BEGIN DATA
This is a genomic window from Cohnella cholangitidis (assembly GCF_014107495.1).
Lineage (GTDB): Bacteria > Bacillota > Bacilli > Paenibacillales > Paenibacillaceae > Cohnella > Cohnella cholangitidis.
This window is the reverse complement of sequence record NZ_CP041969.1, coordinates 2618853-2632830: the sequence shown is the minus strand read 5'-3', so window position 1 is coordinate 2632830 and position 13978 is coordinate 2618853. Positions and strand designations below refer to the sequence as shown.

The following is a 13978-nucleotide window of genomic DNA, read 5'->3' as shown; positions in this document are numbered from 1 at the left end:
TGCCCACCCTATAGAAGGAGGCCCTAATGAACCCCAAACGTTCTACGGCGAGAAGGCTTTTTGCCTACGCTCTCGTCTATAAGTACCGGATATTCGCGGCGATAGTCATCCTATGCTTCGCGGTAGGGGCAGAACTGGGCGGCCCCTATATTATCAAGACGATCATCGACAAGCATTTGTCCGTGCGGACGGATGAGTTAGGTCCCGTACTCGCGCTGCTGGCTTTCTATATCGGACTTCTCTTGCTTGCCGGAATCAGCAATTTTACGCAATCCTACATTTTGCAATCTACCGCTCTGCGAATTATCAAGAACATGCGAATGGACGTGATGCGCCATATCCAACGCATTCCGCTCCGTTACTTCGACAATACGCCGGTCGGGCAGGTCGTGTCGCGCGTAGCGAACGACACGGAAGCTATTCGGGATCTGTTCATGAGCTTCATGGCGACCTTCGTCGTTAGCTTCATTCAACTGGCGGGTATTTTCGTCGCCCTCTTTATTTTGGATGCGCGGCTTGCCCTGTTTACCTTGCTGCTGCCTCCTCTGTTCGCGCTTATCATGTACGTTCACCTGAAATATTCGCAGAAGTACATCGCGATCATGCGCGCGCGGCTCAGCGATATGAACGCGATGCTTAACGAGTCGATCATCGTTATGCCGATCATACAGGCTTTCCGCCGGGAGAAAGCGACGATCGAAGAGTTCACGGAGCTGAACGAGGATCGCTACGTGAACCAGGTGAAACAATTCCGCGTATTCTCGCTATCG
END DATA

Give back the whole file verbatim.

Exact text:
This is a genomic window from Cohnella cholangitidis (assembly GCF_014107495.1).
Lineage (GTDB): Bacteria > Bacillota > Bacilli > Paenibacillales > Paenibacillaceae > Cohnella > Cohnella cholangitidis.
This window is the reverse complement of sequence record NZ_CP041969.1, coordinates 2618853-2632830: the sequence shown is the minus strand read 5'-3', so window position 1 is coordinate 2632830 and position 13978 is coordinate 2618853. Positions and strand designations below refer to the sequence as shown.

The following is a 13978-nucleotide window of genomic DNA, read 5'->3' as shown; positions in this document are numbered from 1 at the left end:
TGCCCACCCTATAGAAGGAGGCCCTAATGAACCCCAAACGTTCTACGGCGAGAAGGCTTTTTGCCTACGCTCTCGTCTATAAGTACCGGATATTCGCGGCGATAGTCATCCTATGCTTCGCGGTAGGGGCAGAACTGGGCGGCCCCTATATTATCAAGACGATCATCGACAAGCATTTGTCCGTGCGGACGGATGAGTTAGGTCCCGTACTCGCGCTGCTGGCTTTCTATATCGGACTTCTCTTGCTTGCCGGAATCAGCAATTTTACGCAATCCTACATTTTGCAATCTACCGCTCTGCGAATTATCAAGAACATGCGAATGGACGTGATGCGCCATATCCAACGCATTCCGCTCCGTTACTTCGACAATACGCCGGTCGGGCAGGTCGTGTCGCGCGTAGCGAACGACACGGAAGCTATTCGGGATCTGTTCATGAGCTTCATGGCGACCTTCGTCGTTAGCTTCATTCAACTGGCGGGTATTTTCGTCGCCCTCTTTATTTTGGATGCGCGGCTTGCCCTGTTTACCTTGCTGCTGCCTCCTCTGTTCGCGCTTATCATGTACGTTCACCTGAAATATTCGCAGAAGTACATCGCGATCATGCGCGCGCGGCTCAGCGATATGAACGCGATGCTTAACGAGTCGATCATCGTTATGCCGATCATACAGGCTTTCCGCCGGGAGAAAGCGACGATCGAAGAGTTCACGGAGCTGAACGAGGATCGCTACGTGAACCAGGTGAAACAATTCCGCGTATTCTCGCTATCG